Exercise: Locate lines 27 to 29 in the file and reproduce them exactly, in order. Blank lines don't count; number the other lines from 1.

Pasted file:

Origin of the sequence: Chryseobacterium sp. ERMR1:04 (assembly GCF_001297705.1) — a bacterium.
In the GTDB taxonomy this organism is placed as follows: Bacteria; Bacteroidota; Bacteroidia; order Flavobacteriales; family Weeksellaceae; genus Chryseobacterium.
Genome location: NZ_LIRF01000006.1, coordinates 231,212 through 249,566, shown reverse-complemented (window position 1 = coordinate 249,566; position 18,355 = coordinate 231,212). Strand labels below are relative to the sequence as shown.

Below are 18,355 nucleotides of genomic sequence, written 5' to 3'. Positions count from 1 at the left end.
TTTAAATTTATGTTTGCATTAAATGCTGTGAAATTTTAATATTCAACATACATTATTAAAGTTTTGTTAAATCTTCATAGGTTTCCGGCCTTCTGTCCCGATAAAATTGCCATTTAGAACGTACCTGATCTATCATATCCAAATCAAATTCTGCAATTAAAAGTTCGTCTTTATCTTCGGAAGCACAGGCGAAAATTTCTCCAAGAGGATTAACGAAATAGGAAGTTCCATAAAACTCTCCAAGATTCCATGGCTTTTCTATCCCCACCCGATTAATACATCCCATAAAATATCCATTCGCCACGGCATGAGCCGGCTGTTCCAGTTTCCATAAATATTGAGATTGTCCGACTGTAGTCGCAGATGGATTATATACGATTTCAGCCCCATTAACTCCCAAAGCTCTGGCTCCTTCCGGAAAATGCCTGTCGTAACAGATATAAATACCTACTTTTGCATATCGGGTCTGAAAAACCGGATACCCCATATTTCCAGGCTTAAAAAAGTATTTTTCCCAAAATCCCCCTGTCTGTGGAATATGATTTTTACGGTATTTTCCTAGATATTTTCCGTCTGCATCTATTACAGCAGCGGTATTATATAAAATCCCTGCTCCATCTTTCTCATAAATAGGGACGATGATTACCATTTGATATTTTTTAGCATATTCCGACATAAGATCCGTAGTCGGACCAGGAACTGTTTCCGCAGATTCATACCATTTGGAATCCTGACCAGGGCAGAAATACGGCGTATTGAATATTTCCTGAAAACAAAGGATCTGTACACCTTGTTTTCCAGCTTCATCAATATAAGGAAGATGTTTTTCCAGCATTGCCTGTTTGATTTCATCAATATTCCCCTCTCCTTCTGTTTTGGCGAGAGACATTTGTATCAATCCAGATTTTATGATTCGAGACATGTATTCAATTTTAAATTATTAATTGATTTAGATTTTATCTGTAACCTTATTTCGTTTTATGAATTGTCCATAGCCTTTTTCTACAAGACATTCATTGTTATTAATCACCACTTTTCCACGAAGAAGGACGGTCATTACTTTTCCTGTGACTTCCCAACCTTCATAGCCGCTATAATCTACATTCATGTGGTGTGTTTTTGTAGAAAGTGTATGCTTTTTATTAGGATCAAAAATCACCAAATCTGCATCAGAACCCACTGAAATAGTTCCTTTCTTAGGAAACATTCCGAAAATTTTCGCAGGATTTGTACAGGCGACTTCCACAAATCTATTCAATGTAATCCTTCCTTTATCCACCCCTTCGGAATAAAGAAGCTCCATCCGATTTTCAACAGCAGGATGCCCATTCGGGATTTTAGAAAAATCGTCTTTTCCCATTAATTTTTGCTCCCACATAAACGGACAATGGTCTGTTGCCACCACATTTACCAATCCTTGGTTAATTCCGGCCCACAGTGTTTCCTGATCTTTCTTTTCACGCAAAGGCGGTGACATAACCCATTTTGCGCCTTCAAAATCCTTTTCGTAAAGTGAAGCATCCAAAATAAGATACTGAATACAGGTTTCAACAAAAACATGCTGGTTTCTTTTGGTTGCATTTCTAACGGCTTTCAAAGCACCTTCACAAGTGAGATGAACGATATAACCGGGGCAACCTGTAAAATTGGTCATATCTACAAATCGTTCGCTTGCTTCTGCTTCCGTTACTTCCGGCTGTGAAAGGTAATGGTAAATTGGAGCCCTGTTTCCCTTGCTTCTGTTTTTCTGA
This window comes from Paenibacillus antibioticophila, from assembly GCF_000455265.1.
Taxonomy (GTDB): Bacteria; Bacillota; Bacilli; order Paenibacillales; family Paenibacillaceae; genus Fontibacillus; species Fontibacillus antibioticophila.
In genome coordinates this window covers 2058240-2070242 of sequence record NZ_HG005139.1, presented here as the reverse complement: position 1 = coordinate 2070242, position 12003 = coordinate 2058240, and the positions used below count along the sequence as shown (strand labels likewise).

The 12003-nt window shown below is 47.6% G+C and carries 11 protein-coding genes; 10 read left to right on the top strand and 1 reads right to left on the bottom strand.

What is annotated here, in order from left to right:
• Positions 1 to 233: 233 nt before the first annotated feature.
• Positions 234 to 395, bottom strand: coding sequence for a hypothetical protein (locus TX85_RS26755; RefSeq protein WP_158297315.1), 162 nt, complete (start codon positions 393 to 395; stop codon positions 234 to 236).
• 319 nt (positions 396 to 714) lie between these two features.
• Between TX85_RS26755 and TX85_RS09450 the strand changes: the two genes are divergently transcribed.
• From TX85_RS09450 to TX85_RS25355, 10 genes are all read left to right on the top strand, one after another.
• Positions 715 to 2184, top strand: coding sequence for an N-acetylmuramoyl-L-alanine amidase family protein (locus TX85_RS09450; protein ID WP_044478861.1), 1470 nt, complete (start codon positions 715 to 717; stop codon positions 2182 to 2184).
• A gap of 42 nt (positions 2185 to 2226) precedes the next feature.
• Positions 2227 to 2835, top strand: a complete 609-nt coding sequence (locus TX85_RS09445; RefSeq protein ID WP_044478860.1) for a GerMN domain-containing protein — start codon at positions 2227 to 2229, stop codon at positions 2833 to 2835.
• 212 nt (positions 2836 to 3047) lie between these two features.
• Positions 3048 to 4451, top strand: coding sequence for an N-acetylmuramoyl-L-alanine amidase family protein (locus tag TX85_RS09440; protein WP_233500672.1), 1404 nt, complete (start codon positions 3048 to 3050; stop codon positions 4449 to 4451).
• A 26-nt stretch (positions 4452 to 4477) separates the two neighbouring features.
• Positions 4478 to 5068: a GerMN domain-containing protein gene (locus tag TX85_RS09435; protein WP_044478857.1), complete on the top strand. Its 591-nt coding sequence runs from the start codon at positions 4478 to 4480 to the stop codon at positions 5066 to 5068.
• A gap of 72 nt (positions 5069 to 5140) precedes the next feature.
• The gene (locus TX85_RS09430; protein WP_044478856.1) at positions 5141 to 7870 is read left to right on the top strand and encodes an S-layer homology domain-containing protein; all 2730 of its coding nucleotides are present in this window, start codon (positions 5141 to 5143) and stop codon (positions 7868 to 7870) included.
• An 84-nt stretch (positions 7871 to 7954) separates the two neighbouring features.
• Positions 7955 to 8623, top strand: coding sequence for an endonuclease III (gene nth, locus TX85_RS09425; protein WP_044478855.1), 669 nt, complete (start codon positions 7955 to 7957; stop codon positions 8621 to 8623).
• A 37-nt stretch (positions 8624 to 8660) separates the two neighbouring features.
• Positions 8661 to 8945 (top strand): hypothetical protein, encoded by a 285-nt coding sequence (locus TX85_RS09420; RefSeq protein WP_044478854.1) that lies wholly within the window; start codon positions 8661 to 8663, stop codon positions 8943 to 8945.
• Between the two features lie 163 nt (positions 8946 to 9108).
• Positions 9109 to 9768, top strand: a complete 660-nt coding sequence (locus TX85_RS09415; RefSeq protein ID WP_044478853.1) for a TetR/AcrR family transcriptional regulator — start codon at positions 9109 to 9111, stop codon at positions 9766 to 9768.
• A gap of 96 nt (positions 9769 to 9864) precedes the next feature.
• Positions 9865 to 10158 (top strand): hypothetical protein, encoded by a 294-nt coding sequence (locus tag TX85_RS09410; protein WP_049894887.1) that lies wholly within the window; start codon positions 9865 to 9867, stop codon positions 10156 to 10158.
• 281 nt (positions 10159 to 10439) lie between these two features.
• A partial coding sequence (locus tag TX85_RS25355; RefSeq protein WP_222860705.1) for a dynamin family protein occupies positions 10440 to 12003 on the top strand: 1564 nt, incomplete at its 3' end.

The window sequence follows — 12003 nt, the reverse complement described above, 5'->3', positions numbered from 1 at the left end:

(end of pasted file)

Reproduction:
• A 37-nt stretch (positions 8624 to 8660) separates the two neighbouring features.
• Positions 8661 to 8945 (top strand): hypothetical protein, encoded by a 285-nt coding sequence (locus TX85_RS09420; RefSeq protein WP_044478854.1) that lies wholly within the window; start codon positions 8661 to 8663, stop codon positions 8943 to 8945.
• Between the two features lie 163 nt (positions 8946 to 9108).